Last week, I discussed the different handsets that I recommended for Android development. Today, I want to recommend tablets for Android development.
Tablets are a big growth market currently. The iPad is the current king of the hill, with a roughly 60% marketshare. Android tablets make up most of the rest. Microsoft is coming out with its own tablets as well.
From a user’s perspective, tablets are the more leisurely counterpart to the phone. You use a phone while you are out and about, traveling, waiting in line, etc. You probably use a computer while you’re at work. But at home, if you can afford it, you can relax with a bigger screen on your couch in the form of a tablet. Some people call this the lean-back experience.
Android has a wider variety than the iPad
Currently, the iPad has a 9.7” screen and there may be a smaller brother coming soon, AKA the iPad Mini. However, the Android world currently defines everything 5” and larger as a tablet. The largest Android tablet that I know if is the 13” Toshiba Excite 13. We may see even larger ones in the future – imagine a newspaper-thin Android tablet that imitated a real newspaper. So keep in mind that because of the potentially infinite variety of sizes of Android tablets, that you will need to have responsive design in your apps.
5 inch is a tablet?
I actually don’t consider 5” devices to be a tablet. The current winner in this category is the Galaxy Note. It was reporting itself as a large screen when it debuted, but when it got the Ice Cream Sandwich update, it started reporting itself as a normal sized screen. There will be more entries here, but I think most users want a larger phone experience here, since there isn’t really that much more room than the latest 4.5”+ phones. I fully expect more 5” handsets in the future.
The two main sizes: 7” and 10”
Although there are an infinite variety of possibilities, there are actually 2 sizes that users have come to love: 7” tablets and 10” tablets. I’ll spend the rest of this review talking about 7” tablets since that market is better defined. There is also a dark horse size: 8.9”/9” represented by the Kindle Fire HD and Nook HD+, which may be important in the future.
7” Tablet: Runner-ups
The most important 7” runner-up is the Kindle Fire HD. Amazon is in a unique position due to its online retail dominance, its media catalog and that it has directly challenged both Google and Apple with its own Amazon Appstore. If you want to sell your app in the Amazon Appstore, then you will probably want to get this tablet as well as the Nexus 7, since it has unique capabilities and also a different “skin” that you’ll want to test against and optimize your app for. Note the latest Kindle Fire HD runs on an ICS variant (4.0), while the original Kindle Fire ran on Gingerbread (2.3).
Next up is the Samsung Galaxy Tab 2 7”. This is starting to show its age already, but is a good tablet if you want to do pure ICS (4.0) testing, with the TouchWiz skin.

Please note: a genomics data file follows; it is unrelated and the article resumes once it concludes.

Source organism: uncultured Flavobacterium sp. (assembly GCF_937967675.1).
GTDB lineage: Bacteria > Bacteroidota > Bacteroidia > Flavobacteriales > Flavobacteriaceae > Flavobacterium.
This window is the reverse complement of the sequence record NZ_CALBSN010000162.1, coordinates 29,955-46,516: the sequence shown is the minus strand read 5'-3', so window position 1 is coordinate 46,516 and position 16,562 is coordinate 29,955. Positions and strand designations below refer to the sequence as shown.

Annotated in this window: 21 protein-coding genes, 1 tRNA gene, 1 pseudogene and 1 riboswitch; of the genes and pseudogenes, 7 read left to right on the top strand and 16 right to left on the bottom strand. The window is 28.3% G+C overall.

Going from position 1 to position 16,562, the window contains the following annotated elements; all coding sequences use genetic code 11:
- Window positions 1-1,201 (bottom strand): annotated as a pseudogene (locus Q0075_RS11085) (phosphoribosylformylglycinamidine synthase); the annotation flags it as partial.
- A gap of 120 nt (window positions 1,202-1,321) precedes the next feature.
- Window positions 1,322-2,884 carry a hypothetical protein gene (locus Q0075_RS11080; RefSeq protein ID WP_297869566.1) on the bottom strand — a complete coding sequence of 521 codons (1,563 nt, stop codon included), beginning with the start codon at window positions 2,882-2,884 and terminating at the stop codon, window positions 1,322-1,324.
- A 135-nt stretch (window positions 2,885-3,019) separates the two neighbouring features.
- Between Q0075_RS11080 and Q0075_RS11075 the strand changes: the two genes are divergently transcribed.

Soon there will also be the Nook HD, running on an ICS variant (4.0), which will have the best display of the bunch. Barnes and Noble has its own Nook Apps store, so if you are targeting that store, you’ll want to get a Nook as well.
Note that all these tablets are retailing for $199 currently. The Tab 2 was $249, but seems to have dropped in price to remain competitive with its rivals.
7” Tablet Winner: Nexus 7
The tablet to get right now is the (Asus) Nexus 7, which is manufactured by Asus but marketed and sold by Google. It is a pure Google Experience device, meaning there are no manufacturer skins. It is has a quad-core processor so it is fast. It runs the latest, Jelly Bean (4.1), so it is smooth like butter. Since it is a Nexus device, you can create custom ROMs for it, flash it back to a factory ROM if you need to reset it, and it will get OS updates faster than any other tablet. Probably the only downside is that there is no microSD slot nor a rear facing camera, but I think Google wanted to make it sleek and inexpensive.
You can buy a Nexus 7 for only $199 direct from Google at the Google Play Store. I bought mine at Staples, where it has limited availability. You only need to get the lowest one, which is currently the 8GB, with a rumored bump to 16GB in a week for the same price. Since it is a development device, you probably don’t need to store too much on there and most of the media apps are cloud-based, there’s not as big a need for storage.
Note that the Nexus 7 is an interesting device also for developing Google TV apps, since it uses TVDPI (TV density) and has the same width as a 720P TV, with only 80 pixels more in height. More on that in the future.
Speaking of the future, we may be seeing a Nexus 10 at the October 29th event by Google. I certainly hope so and will pre-order one if it becomes available. I will probably hold off on doing 10 inch tablet recommendations until after that event. In the meantime, if you need a 10 inch Android tablet right now, I would point you towards the Asus Transformer Infinity 700, which is the top of the line at around $500. If you want to save some money, the Asus Transformer Pad TF300 is a good bet and retails for less than $400.